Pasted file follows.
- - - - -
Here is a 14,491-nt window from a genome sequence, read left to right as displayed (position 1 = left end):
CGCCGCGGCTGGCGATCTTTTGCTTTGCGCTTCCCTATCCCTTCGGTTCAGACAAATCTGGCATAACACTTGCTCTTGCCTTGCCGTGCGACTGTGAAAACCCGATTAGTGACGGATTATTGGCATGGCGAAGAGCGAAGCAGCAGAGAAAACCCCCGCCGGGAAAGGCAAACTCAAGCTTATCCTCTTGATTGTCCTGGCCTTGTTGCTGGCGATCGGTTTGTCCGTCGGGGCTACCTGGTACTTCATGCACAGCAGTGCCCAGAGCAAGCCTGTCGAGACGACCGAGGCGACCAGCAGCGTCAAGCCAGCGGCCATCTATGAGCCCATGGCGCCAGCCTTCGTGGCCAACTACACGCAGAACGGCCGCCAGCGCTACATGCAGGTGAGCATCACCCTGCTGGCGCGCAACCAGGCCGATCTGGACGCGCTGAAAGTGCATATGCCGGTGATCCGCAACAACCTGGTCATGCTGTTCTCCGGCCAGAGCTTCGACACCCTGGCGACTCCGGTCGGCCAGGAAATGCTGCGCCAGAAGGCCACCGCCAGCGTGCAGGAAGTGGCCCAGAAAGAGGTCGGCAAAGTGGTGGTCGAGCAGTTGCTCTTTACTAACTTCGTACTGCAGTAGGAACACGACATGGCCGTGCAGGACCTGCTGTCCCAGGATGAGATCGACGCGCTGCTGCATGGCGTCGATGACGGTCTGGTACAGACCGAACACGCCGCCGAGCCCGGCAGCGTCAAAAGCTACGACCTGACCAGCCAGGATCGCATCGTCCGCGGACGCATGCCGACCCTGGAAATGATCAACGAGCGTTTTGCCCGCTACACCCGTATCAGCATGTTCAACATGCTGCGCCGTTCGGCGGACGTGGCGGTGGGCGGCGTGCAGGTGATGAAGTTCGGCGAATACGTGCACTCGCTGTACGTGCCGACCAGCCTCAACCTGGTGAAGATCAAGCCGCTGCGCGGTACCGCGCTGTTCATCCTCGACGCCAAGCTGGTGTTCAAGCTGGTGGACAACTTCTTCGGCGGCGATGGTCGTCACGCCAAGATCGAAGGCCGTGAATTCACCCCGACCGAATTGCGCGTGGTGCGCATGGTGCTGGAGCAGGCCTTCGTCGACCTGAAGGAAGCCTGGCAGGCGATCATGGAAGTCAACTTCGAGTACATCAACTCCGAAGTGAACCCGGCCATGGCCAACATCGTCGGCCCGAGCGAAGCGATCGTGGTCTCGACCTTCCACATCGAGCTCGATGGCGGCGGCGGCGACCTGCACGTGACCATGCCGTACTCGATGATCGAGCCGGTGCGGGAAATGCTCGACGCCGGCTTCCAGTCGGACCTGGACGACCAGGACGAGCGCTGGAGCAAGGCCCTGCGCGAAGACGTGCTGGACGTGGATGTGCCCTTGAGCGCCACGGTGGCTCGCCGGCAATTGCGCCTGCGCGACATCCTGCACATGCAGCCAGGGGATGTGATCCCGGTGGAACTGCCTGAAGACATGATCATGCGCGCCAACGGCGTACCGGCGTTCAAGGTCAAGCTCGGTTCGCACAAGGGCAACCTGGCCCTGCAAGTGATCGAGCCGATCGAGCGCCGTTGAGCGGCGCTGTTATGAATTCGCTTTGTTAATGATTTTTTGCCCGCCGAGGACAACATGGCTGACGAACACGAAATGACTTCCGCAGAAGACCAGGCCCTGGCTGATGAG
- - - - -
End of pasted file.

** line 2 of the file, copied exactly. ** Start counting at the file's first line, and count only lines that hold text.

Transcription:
CGCCGCGGCTGGCGATCTTTTGCTTTGCGCTTCCCTATCCCTTCGGTTCAGACAAATCTGGCATAACACTTGCTCTTGCCTTGCCGTGCGACTGTGAAAACCCGATTAGTGACGGATTATTGGCATGGCGAAGAGCGAAGCAGCAGAGAAAACCCCCGCCGGGAAAGGCAAACTCAAGCTTATCCTCTTGATTGTCCTGGCCTTGTTGCTGGCGATCGGTTTGTCCGTCGGGGCTACCTGGTACTTCATGCACAGCAGTGCCCAGAGCAAGCCTGTCGAGACGACCGAGGCGACCAGCAGCGTCAAGCCAGCGGCCATCTATGAGCCCATGGCGCCAGCCTTCGTGGCCAACTACACGCAGAACGGCCGCCAGCGCTACATGCAGGTGAGCATCACCCTGCTGGCGCGCAACCAGGCCGATCTGGACGCGCTGAAAGTGCATATGCCGGTGATCCGCAACAACCTGGTCATGCTGTTCTCCGGCCAGAGCTTCGACACCCTGGCGACTCCGGTCGGCCAGGAAATGCTGCGCCAGAAGGCCACCGCCAGCGTGCAGGAAGTGGCCCAGAAAGAGGTCGGCAAAGTGGTGGTCGAGCAGTTGCTCTTTACTAACTTCGTACTGCAGTAGGAACACGACATGGCCGTGCAGGACCTGCTGTCCCAGGATGAGATCGACGCGCTGCTGCATGGCGTCGATGACGGTCTGGTACAGACCGAACACGCCGCCGAGCCCGGCAGCGTCAAAAGCTACGACCTGACCAGCCAGGATCGCATCGTCCGCGGACGCATGCCGACCCTGGAAATGATCAACGAGCGTTTTGCCCGCTACACCCGTATCAGCATGTTCAACATGCTGCGCCGTTCGGCGGACGTGGCGGTGGGCGGCGTGCAGGTGATGAAGTTCGGCGAATACGTGCACTCGCTGTACGTGCCGACCAGCCTCAACCTGGTGAAGATCAAGCCGCTGCGCGGTACCGCGCTGTTCATCCTCGACGCCAAGCTGGTGTTCAAGCTGGTGGACAACTTCTTCGGCGGCGATGGTCGTCACGCCAAGATCGAAGGCCGTGAATTCACCCCGACCGAATTGCGCGTGGTGCGCATGGTGCTGGAGCAGGCCTTCGTCGACCTGAAGGAAGCCTGGCAGGCGATCATGGAAGTCAACTTCGAGTACATCAACTCCGAAGTGAACCCGGCCATGGCCAACATCGTCGGCCCGAGCGAAGCGATCGTGGTCTCGACCTTCCACATCGAGCTCGATGGCGGCGGCGGCGACCTGCACGTGACCATGCCGTACTCGATGATCGAGCCGGTGCGGGAAATGCTCGACGCCGGCTTCCAGTCGGACCTGGACGACCAGGACGAGCGCTGGAGCAAGGCCCTGCGCGAAGACGTGCTGGACGTGGATGTGCCCTTGAGCGCCACGGTGGCTCGCCGGCAATTGCGCCTGCGCGACATCCTGCACATGCAGCCAGGGGATGTGATCCCGGTGGAACTGCCTGAAGACATGATCATGCGCGCCAACGGCGTACCGGCGTTCAAGGTCAAGCTCGGTTCGCACAAGGGCAACCTGGCCCTGCAAGTGATCGAGCCGATCGAGCGCCGTTGAGCGGCGCTGTTATGAATTCGCTTTGTTAATGATTTTTTGCCCGCCGAGGACAACATGGCTGACGAACACGAAATGACTTCCGCAGAAGACCAGGCCCTGGCTGATGAG